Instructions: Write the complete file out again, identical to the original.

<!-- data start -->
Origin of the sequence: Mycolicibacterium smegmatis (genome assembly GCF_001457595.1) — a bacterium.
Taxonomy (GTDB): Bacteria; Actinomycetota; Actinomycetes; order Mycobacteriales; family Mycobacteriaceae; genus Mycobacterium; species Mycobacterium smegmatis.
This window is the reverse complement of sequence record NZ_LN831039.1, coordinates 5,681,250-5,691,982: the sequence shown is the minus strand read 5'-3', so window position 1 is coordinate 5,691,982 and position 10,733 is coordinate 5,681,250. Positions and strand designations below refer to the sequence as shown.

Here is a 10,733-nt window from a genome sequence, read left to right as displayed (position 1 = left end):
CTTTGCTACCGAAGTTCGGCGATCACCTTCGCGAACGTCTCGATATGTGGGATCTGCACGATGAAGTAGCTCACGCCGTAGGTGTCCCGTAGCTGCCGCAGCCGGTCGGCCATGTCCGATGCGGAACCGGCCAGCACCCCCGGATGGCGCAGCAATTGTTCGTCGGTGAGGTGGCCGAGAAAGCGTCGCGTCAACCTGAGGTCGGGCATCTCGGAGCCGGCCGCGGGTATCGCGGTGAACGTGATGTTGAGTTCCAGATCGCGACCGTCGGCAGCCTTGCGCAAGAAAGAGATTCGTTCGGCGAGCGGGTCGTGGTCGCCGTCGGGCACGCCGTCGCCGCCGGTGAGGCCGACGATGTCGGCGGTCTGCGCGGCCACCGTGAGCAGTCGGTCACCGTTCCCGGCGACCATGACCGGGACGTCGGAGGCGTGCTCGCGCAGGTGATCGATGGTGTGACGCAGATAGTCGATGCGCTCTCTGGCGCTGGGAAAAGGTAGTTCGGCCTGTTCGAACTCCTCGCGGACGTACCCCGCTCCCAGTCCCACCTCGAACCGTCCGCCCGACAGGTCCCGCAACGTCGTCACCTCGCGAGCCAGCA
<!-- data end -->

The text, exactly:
Origin of the sequence: Mycolicibacterium smegmatis (genome assembly GCF_001457595.1) — a bacterium.
Taxonomy (GTDB): Bacteria; Actinomycetota; Actinomycetes; order Mycobacteriales; family Mycobacteriaceae; genus Mycobacterium; species Mycobacterium smegmatis.
This window is the reverse complement of sequence record NZ_LN831039.1, coordinates 5,681,250-5,691,982: the sequence shown is the minus strand read 5'-3', so window position 1 is coordinate 5,691,982 and position 10,733 is coordinate 5,681,250. Positions and strand designations below refer to the sequence as shown.

Here is a 10,733-nt window from a genome sequence, read left to right as displayed (position 1 = left end):
CTTTGCTACCGAAGTTCGGCGATCACCTTCGCGAACGTCTCGATATGTGGGATCTGCACGATGAAGTAGCTCACGCCGTAGGTGTCCCGTAGCTGCCGCAGCCGGTCGGCCATGTCCGATGCGGAACCGGCCAGCACCCCCGGATGGCGCAGCAATTGTTCGTCGGTGAGGTGGCCGAGAAAGCGTCGCGTCAACCTGAGGTCGGGCATCTCGGAGCCGGCCGCGGGTATCGCGGTGAACGTGATGTTGAGTTCCAGATCGCGACCGTCGGCAGCCTTGCGCAAGAAAGAGATTCGTTCGGCGAGCGGGTCGTGGTCGCCGTCGGGCACGCCGTCGCCGCCGGTGAGGCCGACGATGTCGGCGGTCTGCGCGGCCACCGTGAGCAGTCGGTCACCGTTCCCGGCGACCATGACCGGGACGTCGGAGGCGTGCTCGCGCAGGTGATCGATGGTGTGACGCAGATAGTCGATGCGCTCTCTGGCGCTGGGAAAAGGTAGTTCGGCCTGTTCGAACTCCTCGCGGACGTACCCCGCTCCCAGTCCCACCTCGAACCGTCCGCCCGACAGGTCCCGCAACGTCGTCACCTCGCGAGCCAGCA